But I wonder, will the connected from birth ever feel the pure fun of an argument where facts are in doubt? I have spent hours with friends and strangers, engaging in the joy of pointless speculation. Among baseball fans, the beers came and went in long arguments about the relative merits of players or teams. We injected facts randomly based on the knowledge of hardcore fans. Everyone was an expert on something or feigned such expertise. Yea, we bullshitted each other. Most often, the discussion resolved amicably, if not inaccurately. In this way, we could revisit the same argument. Sometimes, the argument itself became a signifier for a relationship in the group. Should facts become critical, we consulted “the bible.” The bible was The Baseball Encyclopedia, a massive tome that collected all baseball stats from the beginning of the game. I have one. Page after page of the names of players and their careers. It’s an absurd book because it was obsolete the year it was purchased. Season by season, data marches away from the book. Now, Google solves all arguments because the internet it timeless. Is that a good thing?

Without accepting mystery, we are likely to fall prey to certainty. With a tap or some clicks, we are now sure we know. That need to know has become dangerous. Being addicted to certainty predisposes us to demand rapid answers, the endorphin hit of clarity. And once one is certain, repeatedly, a crack opens through which information can be altered to fill the need to know. We now see that truth has become relative. The quick hit of any sort of certainty is often more important than the muddy reality of nuanced and strained truth. Having lost the ability, or need, to live with a mystery, doubt becomes the enemy. People spouting the misinformed nonsense now swear that they “have done their own research.”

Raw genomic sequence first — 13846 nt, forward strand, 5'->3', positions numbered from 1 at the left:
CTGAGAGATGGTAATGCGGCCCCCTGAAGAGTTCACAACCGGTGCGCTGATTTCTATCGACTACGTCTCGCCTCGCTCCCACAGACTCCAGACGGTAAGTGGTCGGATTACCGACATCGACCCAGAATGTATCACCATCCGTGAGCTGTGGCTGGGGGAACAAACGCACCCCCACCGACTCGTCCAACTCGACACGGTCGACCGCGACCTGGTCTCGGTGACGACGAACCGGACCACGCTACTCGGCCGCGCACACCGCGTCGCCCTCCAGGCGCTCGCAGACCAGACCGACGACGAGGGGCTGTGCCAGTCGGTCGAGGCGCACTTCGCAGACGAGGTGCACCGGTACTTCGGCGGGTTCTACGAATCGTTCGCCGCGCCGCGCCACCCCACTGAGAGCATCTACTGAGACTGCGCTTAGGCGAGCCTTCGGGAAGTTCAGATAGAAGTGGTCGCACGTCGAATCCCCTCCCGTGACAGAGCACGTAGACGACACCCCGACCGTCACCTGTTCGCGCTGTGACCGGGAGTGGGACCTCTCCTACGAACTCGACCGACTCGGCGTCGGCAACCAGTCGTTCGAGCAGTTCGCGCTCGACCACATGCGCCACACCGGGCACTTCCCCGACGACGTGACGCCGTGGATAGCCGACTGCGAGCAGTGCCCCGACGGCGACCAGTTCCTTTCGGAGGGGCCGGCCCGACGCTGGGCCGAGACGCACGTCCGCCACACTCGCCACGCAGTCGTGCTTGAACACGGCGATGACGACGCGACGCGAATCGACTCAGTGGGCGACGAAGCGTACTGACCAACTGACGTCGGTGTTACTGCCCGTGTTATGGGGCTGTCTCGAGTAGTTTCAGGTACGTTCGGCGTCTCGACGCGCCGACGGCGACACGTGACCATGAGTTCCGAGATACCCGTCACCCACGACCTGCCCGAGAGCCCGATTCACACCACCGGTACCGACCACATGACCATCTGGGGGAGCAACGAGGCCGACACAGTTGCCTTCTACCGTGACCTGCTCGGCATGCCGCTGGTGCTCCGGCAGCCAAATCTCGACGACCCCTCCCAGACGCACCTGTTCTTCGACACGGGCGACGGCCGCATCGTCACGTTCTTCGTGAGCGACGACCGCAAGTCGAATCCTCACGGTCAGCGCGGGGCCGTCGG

With no mystery, we fall prey to lies that feel like the truth. Feelings become facts. Any good behavioral therapist will tell you that the path to constant neurosis is an inability to separate feelings and facts. Look around you or look at your social media feed. How much of what you see is based on how people feel? How have they have substituted feelings for facts? And now, most dangerously, once anyone expresses a feeling on the internet, the algorithms spring to life to feed you more solace for your feelings. The algos don’t exit to provide facts because it’s feelings that sustain clicks and clicks make money.

When the movie ended, I sat for a time staring at the blank screen. For a couple of hours, I had been somewhere familiar. Clean is the word that came to me. The relationships portrayed were uncluttered by instant communication and electronic paths to false certainty. There was no need to clutter the screen with text bubbles into the virtual world. With no immediate digital outlet for self-expression, impulses had to be contained, questions pondered. Humans benefit from slow. Digital speed exceeds our ability to understand. Spontaneous feelings take flight thoughtlessly. In the crowded New York sidewalk scenes, everyone was looking up, out and around. Awareness extended only as far as anyone could see. Beyond that point in the distance, everyone shared the same limitation. The world was a mystery.